Pair of French Mid-19th Century Flower Decorated Creamware Dishes

$470.00

This pair of French creamware dishes shows sprigs of beautiful flowers. The images are crisp. We see two shades of purple, green, and yellow. The color combination is perfect. Made by the Creil-Montereau factory in the mid-19th century, circa 1860, the pattern was inspired by the hand-painted flowers on 18th-century French and English porcelain. The dishes are made of pearled creamware, pottery perfected by an Englishman, Josiah Wedgwood, in the 1780s. Under the artistic and technical direction of native English potters, Creil-Montereau introduced France to transfer printing on creamware and raised it to a high state of perfection during its peak years in the 19th century. The pottery factory of Creil (Oise) was founded in 1797. In 1840 the Creil factory merged with the Montereau factory (Seine et Marne). The company became “Creil et Montereau Faïenceries” under the name Lebeuf, Milliet & Co. (LM & Co.), and continued until 1876.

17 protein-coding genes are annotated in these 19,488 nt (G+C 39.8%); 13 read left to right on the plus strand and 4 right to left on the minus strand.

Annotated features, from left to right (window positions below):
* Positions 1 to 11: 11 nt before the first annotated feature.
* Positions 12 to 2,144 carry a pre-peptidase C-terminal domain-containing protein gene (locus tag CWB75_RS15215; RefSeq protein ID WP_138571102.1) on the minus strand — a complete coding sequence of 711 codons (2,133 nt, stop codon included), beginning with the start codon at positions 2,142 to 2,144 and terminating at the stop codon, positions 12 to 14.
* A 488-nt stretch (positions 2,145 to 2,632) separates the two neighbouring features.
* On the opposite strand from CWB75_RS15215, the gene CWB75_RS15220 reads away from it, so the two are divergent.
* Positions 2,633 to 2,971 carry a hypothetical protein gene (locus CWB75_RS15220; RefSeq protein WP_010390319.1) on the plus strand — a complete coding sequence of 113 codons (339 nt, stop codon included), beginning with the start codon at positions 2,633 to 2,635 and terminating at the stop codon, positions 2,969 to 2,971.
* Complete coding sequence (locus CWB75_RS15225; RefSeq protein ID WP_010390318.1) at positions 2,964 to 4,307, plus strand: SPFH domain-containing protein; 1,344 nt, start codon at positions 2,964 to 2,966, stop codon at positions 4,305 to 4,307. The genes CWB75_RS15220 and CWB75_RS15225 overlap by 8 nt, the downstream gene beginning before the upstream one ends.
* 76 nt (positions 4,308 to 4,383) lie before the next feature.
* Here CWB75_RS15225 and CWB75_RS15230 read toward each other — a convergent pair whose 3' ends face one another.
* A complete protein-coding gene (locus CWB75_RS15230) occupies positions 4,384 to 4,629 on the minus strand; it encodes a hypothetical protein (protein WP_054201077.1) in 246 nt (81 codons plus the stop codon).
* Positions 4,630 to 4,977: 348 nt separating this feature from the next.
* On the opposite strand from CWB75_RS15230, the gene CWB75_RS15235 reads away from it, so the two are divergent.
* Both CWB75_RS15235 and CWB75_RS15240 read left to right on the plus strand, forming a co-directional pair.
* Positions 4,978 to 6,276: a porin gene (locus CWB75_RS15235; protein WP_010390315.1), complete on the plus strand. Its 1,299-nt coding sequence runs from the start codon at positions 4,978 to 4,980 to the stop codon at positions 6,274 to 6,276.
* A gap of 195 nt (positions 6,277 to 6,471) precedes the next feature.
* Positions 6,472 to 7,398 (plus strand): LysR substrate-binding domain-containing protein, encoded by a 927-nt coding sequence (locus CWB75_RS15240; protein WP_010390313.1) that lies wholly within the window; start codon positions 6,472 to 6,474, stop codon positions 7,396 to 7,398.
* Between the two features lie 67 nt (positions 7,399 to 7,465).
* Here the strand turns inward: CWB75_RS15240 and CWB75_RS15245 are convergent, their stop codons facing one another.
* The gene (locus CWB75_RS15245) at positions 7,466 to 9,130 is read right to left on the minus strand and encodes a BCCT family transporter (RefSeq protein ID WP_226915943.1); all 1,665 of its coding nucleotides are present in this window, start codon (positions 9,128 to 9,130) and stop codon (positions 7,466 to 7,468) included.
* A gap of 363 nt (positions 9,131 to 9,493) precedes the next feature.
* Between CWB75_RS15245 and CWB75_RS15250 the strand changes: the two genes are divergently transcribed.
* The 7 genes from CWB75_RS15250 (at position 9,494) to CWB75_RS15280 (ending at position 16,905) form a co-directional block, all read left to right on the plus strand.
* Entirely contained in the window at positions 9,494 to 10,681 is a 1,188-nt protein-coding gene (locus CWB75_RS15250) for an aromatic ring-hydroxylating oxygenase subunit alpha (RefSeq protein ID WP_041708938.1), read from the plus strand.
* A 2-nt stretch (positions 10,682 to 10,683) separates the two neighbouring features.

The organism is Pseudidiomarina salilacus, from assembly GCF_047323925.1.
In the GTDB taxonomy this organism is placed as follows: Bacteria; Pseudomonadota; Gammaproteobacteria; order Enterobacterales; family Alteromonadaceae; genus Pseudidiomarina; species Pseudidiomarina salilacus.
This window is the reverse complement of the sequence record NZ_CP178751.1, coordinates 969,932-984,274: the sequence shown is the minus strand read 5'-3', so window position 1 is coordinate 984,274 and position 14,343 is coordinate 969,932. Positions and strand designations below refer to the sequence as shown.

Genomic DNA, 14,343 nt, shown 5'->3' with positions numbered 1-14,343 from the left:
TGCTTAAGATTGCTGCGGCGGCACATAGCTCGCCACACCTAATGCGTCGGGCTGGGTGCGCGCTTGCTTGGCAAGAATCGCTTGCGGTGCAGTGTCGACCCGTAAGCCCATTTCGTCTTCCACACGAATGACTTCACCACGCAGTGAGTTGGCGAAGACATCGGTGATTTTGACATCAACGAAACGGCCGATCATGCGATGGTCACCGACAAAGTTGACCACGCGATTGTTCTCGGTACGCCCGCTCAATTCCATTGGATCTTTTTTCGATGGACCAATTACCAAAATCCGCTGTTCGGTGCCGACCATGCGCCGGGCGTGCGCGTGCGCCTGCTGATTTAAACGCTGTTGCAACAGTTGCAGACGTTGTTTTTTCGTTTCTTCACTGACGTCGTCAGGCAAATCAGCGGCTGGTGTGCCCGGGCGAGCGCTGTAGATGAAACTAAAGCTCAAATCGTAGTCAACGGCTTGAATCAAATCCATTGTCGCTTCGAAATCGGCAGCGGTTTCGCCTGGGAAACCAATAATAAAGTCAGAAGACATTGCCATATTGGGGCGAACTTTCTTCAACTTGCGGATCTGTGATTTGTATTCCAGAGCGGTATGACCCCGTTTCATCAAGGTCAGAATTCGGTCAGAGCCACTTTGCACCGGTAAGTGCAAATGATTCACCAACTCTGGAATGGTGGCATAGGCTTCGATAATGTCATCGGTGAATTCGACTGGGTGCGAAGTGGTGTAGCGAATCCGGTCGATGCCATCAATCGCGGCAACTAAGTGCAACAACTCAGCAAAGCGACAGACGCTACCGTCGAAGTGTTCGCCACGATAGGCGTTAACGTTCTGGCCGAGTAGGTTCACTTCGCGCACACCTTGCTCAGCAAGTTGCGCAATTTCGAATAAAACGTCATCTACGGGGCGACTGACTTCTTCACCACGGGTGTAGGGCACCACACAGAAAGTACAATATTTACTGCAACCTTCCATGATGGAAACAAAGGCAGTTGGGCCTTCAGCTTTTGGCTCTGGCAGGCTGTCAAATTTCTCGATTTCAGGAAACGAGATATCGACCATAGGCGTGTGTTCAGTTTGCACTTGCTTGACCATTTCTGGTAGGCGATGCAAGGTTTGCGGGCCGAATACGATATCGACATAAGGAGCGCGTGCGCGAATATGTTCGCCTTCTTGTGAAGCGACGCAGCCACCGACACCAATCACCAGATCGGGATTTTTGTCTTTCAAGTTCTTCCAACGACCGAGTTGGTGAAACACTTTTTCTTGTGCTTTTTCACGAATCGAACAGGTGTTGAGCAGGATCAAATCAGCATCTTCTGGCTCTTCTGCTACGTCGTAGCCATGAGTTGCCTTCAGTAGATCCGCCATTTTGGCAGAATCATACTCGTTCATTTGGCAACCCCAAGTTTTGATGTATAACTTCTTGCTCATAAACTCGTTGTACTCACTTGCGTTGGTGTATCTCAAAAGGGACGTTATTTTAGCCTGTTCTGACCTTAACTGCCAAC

Dimensions: 8″ in diameter x 1.5″ deep.

Condition: Excellent with the very, very slightest rubbing to the colors.

In stock

Background of creamware

Creamware is a cream-colored refined earthenware with a pale body, known in France as faïence fine. To make pearled creamware (pearlware), potters added a bit of cobalt to the glaze, which whitened the creamware.

 


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